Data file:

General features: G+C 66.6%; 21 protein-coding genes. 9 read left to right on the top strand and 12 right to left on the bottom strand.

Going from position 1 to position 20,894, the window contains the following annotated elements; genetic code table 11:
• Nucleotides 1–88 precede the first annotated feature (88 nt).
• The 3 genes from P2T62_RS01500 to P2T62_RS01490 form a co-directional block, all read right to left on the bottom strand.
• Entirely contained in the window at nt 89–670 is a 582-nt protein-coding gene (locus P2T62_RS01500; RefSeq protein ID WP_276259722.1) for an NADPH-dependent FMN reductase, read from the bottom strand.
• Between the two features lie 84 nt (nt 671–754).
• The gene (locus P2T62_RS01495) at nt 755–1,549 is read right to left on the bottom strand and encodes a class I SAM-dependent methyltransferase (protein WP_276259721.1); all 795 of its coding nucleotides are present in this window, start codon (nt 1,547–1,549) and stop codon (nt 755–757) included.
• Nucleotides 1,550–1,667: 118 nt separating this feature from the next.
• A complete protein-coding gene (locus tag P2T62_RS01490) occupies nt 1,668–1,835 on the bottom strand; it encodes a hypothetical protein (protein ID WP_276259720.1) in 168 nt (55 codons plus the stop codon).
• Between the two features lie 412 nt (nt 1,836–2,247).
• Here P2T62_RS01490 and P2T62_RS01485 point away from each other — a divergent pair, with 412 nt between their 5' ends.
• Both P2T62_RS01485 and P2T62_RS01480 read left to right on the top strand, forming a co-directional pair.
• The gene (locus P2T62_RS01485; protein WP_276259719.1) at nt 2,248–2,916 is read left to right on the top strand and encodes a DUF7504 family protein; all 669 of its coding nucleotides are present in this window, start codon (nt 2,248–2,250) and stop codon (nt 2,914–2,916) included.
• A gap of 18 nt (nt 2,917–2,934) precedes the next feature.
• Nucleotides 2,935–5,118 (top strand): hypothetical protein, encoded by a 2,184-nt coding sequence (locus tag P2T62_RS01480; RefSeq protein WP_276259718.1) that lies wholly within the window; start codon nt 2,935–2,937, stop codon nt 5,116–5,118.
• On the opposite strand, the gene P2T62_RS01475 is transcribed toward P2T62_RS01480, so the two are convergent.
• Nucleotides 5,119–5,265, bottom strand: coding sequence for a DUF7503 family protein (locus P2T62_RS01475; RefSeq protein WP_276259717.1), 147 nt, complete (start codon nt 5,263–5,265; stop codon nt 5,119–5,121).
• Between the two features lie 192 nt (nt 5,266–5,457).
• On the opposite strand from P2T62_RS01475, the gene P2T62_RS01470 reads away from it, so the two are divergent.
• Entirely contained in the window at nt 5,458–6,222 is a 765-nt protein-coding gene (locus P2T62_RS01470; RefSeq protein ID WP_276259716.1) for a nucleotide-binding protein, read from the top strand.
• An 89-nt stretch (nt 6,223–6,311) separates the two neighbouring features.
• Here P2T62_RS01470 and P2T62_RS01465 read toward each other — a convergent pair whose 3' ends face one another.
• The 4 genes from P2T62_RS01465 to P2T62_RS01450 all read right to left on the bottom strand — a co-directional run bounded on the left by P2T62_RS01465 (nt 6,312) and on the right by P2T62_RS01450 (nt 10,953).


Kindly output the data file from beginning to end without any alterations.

General features: G+C 66.6%; 21 protein-coding genes. 9 read left to right on the top strand and 12 right to left on the bottom strand.

Going from position 1 to position 20,894, the window contains the following annotated elements; genetic code table 11:
• Nucleotides 1–88 precede the first annotated feature (88 nt).
• The 3 genes from P2T62_RS01500 to P2T62_RS01490 form a co-directional block, all read right to left on the bottom strand.
• Entirely contained in the window at nt 89–670 is a 582-nt protein-coding gene (locus P2T62_RS01500; RefSeq protein ID WP_276259722.1) for an NADPH-dependent FMN reductase, read from the bottom strand.
• Between the two features lie 84 nt (nt 671–754).
• The gene (locus P2T62_RS01495) at nt 755–1,549 is read right to left on the bottom strand and encodes a class I SAM-dependent methyltransferase (protein WP_276259721.1); all 795 of its coding nucleotides are present in this window, start codon (nt 1,547–1,549) and stop codon (nt 755–757) included.
• Nucleotides 1,550–1,667: 118 nt separating this feature from the next.
• A complete protein-coding gene (locus tag P2T62_RS01490) occupies nt 1,668–1,835 on the bottom strand; it encodes a hypothetical protein (protein ID WP_276259720.1) in 168 nt (55 codons plus the stop codon).
• Between the two features lie 412 nt (nt 1,836–2,247).
• Here P2T62_RS01490 and P2T62_RS01485 point away from each other — a divergent pair, with 412 nt between their 5' ends.
• Both P2T62_RS01485 and P2T62_RS01480 read left to right on the top strand, forming a co-directional pair.
• The gene (locus P2T62_RS01485; protein WP_276259719.1) at nt 2,248–2,916 is read left to right on the top strand and encodes a DUF7504 family protein; all 669 of its coding nucleotides are present in this window, start codon (nt 2,248–2,250) and stop codon (nt 2,914–2,916) included.
• A gap of 18 nt (nt 2,917–2,934) precedes the next feature.
• Nucleotides 2,935–5,118 (top strand): hypothetical protein, encoded by a 2,184-nt coding sequence (locus tag P2T62_RS01480; RefSeq protein WP_276259718.1) that lies wholly within the window; start codon nt 2,935–2,937, stop codon nt 5,116–5,118.
• On the opposite strand, the gene P2T62_RS01475 is transcribed toward P2T62_RS01480, so the two are convergent.
• Nucleotides 5,119–5,265, bottom strand: coding sequence for a DUF7503 family protein (locus P2T62_RS01475; RefSeq protein WP_276259717.1), 147 nt, complete (start codon nt 5,263–5,265; stop codon nt 5,119–5,121).
• Between the two features lie 192 nt (nt 5,266–5,457).
• On the opposite strand from P2T62_RS01475, the gene P2T62_RS01470 reads away from it, so the two are divergent.
• Entirely contained in the window at nt 5,458–6,222 is a 765-nt protein-coding gene (locus P2T62_RS01470; RefSeq protein ID WP_276259716.1) for a nucleotide-binding protein, read from the top strand.
• An 89-nt stretch (nt 6,223–6,311) separates the two neighbouring features.
• Here P2T62_RS01470 and P2T62_RS01465 read toward each other — a convergent pair whose 3' ends face one another.
• The 4 genes from P2T62_RS01465 to P2T62_RS01450 all read right to left on the bottom strand — a co-directional run bounded on the left by P2T62_RS01465 (nt 6,312) and on the right by P2T62_RS01450 (nt 10,953).